Talking with NOAA Scientist Amy Merten about her time chairing the Arctic Council’s Emergency Prevention, Preparedness and Response working group.
As rising temperatures and thinning ice in the Arctic create openings for increased human activities, it also increases the potential for oil spills and chemical releases into the remote environment of the region.
This time, the key player was an enthusiastic black Labrador retriever named Pepper. This project is to validate and better understand the capabilities of trained oil detection canines to locate and delineate subsurface stranded oil. The results of the study have a high probability of immediate, short-term applications and long-term real benefits in the design and implementation of shoreline cleanup and assessment technique surveys for stranded oil.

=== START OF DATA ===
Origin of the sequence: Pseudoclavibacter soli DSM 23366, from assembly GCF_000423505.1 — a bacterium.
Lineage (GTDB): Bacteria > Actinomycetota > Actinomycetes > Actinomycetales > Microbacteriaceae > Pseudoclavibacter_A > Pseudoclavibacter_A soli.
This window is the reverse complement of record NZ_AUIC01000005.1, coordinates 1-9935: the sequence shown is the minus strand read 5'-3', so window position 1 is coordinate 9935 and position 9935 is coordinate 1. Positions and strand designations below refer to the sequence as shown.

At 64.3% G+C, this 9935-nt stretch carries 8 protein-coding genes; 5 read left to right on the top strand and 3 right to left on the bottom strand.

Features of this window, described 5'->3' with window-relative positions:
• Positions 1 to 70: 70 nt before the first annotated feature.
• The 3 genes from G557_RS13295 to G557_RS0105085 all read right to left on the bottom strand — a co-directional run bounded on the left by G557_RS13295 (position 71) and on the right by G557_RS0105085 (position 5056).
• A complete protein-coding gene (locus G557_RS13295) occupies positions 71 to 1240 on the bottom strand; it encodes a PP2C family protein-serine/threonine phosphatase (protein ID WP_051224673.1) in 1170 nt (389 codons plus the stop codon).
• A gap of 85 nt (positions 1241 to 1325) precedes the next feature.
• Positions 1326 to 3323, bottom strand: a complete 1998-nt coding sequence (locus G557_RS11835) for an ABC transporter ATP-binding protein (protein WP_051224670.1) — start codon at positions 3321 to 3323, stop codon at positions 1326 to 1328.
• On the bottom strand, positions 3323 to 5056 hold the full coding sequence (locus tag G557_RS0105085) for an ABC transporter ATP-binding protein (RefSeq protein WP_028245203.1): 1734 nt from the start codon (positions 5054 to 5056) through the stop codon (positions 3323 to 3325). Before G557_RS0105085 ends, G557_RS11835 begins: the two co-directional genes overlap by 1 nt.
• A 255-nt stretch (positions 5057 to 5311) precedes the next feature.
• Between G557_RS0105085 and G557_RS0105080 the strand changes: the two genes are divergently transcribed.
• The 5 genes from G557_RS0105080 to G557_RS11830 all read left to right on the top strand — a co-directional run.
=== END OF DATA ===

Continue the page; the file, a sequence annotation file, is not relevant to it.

The Arctic is one of the most remote regions on the planet but that may change as the sea ice continues to shrink, allowing for more ships, tourism, fishing, and possible oil exploration in the region. More activity also brings the possibility of oil spills and other environmental disasters.
Oil spills come in all sizes from a pleasure boat’s small leak, to an oil platform explosion that results in environmental devastation, like the 2010 Deepwater Horizon incident.
Every month our Emergency Response Division provides scientific expertise and services to the U.S. Coast Guard on everything from running oil spill trajectories to where the spill may spread, to possible effects on wildlife and fisheries, and estimates on how long the oil may stay in the environment. Our Incident News website has information on oil spills and other incidents where we provided scientific support.